“Jim gets up there expresses an opinion,” John said. “What he says is that right now, student athletes are being forced to jump through hoops they shouldn't be forced to jump through because the NCAA has ridiculously stupid rules in place that limit the student athletes' ability to transfer. One time transfer anytime, anywhere. So he advocates for that, and it's as if he's attacking mental health. No, that's the loophole that lawyers have been forced to use to put young people in position. It's not even a mental health conversation, it's being in a position to use that to get a transfer, to be eligible to transfer without having to sit out for a year. And that's the NCAA. That's the powers that be putting young people in that kind of a position. That's what Jim was talking about.”

In 2018, the NCAA adopted a new practice that would allow waivers for immediate eligibility to be granted on a case-by-case basis. Several high-profile players immediately took advantage of this rule such as quarterback Shea Patterson who transferred to Michigan after his previous school, Ole Miss, was issued several penalties by the NCAA. After a large number of granted waivers, the NCAA made those waivers more restrictive in June which has led to criticism, no doubt leading to Jim being asked about the rules on media day.

Never shy about giving his opinion, Jim now faces backlash.

But if you think Jim was just criticizing players with mental health issues or claiming these were made up just to get transfers, that was simply not the case said John. In fact, Jim was advocating for more student rights, not less.

“I thought it was a very forward-thinking position,” John said. “It's never been advocated before that I've heard, give everybody a one time transfer to go wherever they want, one time, you know? And he's being attacked for that so I don't know how you can explain that I don't know how you can justify that if you're the people attacking Jim Harbaugh.”

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Brandon Williams savors 'dirty job' of clogging run on Ravens D-line

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Brandon Williams savors 'dirty job' of clogging run on Ravens D-line

OWINGS MILLS, Md. -- Operating in the middle of the Baltimore Ravens defensive line, Brandon Williams is expected to bang helmets with one or two 300-pound brutes before pushing them aside so one of his teammates can make the tackle.

Although the task is instrumental to the success of Baltimore's gritty defense, it often goes unnoticed by the casual fan and does not produce impressive statistical numbers.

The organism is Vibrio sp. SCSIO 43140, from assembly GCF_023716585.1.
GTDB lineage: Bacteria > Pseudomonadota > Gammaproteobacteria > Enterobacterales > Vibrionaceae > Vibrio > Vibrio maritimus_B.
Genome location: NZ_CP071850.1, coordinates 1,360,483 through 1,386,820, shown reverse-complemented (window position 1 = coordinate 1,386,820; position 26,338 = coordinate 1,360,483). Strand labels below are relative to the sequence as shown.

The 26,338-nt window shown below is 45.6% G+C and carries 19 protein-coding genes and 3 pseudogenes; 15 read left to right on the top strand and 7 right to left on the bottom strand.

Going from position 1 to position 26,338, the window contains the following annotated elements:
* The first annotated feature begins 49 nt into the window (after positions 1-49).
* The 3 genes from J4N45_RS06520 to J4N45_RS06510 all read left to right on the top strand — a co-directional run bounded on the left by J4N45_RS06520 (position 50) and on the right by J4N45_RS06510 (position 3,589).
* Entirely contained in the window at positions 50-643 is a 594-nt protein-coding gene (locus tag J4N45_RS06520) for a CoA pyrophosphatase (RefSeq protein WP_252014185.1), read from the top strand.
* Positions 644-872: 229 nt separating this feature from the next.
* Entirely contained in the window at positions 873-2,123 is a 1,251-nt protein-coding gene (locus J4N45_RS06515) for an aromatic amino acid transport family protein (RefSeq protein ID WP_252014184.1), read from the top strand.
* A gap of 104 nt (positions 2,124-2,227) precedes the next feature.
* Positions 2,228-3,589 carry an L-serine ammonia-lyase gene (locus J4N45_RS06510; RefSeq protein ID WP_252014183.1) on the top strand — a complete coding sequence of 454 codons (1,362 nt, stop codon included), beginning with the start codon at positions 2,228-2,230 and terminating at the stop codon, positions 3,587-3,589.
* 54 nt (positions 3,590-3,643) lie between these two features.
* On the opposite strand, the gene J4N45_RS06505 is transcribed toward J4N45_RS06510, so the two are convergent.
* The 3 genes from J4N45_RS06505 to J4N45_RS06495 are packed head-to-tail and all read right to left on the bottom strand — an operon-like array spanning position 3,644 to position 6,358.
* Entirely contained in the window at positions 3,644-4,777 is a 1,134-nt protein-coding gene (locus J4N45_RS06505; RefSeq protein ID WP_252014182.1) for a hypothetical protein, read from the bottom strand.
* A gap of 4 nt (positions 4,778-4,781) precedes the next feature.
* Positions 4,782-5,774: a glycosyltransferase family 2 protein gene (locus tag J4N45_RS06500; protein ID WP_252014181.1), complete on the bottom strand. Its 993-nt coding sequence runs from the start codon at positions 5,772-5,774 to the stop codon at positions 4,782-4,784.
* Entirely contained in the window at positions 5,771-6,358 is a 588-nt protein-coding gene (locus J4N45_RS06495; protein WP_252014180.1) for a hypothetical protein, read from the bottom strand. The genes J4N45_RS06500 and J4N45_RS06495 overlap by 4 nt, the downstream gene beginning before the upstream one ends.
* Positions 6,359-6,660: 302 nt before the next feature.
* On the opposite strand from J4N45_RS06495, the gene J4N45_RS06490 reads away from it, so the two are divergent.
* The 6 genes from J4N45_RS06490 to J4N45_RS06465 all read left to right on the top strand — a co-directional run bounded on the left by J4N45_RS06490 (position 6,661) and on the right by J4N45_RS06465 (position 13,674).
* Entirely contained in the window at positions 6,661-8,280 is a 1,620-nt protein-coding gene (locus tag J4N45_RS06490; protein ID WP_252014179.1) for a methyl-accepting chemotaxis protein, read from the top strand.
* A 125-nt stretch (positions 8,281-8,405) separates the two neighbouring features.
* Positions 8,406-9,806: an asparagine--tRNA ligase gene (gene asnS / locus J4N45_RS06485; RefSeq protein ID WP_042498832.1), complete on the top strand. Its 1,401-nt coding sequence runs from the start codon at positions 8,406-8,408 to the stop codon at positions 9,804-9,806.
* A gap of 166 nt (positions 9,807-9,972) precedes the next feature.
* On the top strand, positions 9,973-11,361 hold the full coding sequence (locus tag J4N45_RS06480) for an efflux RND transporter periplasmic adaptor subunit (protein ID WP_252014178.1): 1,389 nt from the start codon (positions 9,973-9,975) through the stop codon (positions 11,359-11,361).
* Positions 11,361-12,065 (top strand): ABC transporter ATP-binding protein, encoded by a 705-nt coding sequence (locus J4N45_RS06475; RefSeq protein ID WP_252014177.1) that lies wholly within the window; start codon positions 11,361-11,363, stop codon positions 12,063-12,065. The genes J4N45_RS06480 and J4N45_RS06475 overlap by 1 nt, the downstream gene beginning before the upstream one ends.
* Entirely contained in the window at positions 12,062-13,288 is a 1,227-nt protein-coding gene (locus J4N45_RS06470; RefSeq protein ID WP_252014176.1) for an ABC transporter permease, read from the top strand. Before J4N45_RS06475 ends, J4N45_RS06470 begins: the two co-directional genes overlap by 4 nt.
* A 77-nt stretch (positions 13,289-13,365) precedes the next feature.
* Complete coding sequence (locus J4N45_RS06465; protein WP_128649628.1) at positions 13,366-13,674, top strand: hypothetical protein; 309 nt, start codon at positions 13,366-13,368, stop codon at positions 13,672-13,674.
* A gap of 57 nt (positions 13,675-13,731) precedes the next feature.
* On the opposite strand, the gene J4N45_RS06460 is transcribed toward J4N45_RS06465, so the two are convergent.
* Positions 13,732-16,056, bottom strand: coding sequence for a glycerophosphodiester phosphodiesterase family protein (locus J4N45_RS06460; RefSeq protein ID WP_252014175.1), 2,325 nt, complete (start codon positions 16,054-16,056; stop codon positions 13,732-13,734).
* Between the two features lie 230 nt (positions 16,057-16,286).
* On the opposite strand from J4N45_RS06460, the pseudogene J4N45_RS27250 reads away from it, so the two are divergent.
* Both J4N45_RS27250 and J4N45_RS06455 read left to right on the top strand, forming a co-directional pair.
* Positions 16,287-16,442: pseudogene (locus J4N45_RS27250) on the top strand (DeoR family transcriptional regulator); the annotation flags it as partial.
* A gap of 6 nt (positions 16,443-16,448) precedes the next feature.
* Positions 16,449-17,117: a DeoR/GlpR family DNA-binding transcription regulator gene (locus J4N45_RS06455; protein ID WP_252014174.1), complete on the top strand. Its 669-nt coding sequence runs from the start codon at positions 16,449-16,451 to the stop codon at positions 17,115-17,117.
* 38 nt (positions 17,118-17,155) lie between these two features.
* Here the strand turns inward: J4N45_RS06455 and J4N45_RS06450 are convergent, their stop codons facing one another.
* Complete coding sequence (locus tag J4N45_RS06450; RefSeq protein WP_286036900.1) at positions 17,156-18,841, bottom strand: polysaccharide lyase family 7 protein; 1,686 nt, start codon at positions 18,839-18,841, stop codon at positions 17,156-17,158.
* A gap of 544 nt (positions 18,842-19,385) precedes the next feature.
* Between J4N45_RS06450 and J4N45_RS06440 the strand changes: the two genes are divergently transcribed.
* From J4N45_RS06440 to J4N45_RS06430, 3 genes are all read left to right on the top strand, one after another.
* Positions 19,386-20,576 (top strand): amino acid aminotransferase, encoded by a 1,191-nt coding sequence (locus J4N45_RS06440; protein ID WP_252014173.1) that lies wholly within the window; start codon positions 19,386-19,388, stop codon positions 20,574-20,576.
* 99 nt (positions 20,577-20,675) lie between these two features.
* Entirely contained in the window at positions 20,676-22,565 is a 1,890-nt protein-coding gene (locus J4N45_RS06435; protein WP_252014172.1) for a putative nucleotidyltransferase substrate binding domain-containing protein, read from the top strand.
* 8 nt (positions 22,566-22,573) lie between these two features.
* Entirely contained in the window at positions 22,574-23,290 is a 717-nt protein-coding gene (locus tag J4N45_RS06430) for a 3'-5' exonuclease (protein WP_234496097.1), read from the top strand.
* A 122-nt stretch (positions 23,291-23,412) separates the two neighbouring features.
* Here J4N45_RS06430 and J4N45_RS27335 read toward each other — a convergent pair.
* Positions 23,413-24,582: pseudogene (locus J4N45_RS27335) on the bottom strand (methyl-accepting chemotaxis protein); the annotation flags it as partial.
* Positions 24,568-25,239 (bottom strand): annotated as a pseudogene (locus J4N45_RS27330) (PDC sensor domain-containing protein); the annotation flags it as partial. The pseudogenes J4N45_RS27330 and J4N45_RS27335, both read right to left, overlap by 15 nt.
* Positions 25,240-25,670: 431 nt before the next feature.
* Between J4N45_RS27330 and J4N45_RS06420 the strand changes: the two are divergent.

"I'm totally fine with what I do," Williams said after practice Monday. "I know it's a dirty job, but somebody's got to do it and I'm happy to raise my hand and volunteer. As long as my guys have my back and are making plays around me, that's all I care about."

Told it's not exactly a sexy job, the 6-foot-1, 336-pound Williams smiled and said, "Oh, it's sexy. As long as I'm there, it's sexy."

Drafted in the third round of the 2013 draft out of Missouri Southern State, Williams has been Baltimore's starting nose tackle for the past five years. He follows a long line of players who have effectively filled an unglamorous, pivotal position.

"A lot of interior linemen who have come through here and had the honor of being considered a Raven for life, the No. 1 thing they had was toughness," Baltimore linebacker Terrell Suggs said.

"Can you be mentally tough? Can you physically dominate the man across from you? I think Brandon Williams embodies that. He can be considered in the rare group of the Tony Siragusas, the Kelly Greggs, the Haloti Ngatas."

The Ravens showed their appreciation to Williams in 2017 when they provided him with a five-year contract rather than allow him to test free agency.

Last year, he started the first two games, both of them victories in which Baltimore allowed a total of 10 points and forced 10 turnovers.

Williams missed the next four games with a foot injury, and the Ravens won only one of them.

"When we lost him, we sunk a little bit," defensive line coach Joe Cullen said. "Brandon is the epitome of what you want an inside tackle to be. He's really quick for a big guy, but so strong he can get big knock-back at the point of attack."

Williams has 188 career tackles, 4 sacks and one touchdown -- on a fumble recovery he took in from the 1.

These facts and figures do nothing to convey his importance to the Ravens.

"I'm a big Brandon Williams fan," coach John Harbaugh said. "Ask the offensive line coaches and the offensive linemen around the league how they feel about blocking him. He's a force in there. He takes up two blockers, sometimes more. He's very stout.

"You want great players everywhere, but in the middle of your defense it's important to have an anchor that can keep people from running inside and can create better angles for your defense. It's nice to have a big, physical run stopper. The Ravens have always had that. It's really been a staple here historically."

Williams certainly doesn't mind being Baltimore's next man in the middle, but he's not interested in merely carrying on a tradition that began long ago.

"I want to play how I play," Williams said. "I'm not Haloti, even though he was a great player and I learned a lot from him. I want to do my own thing, just be whatever I can be for the team."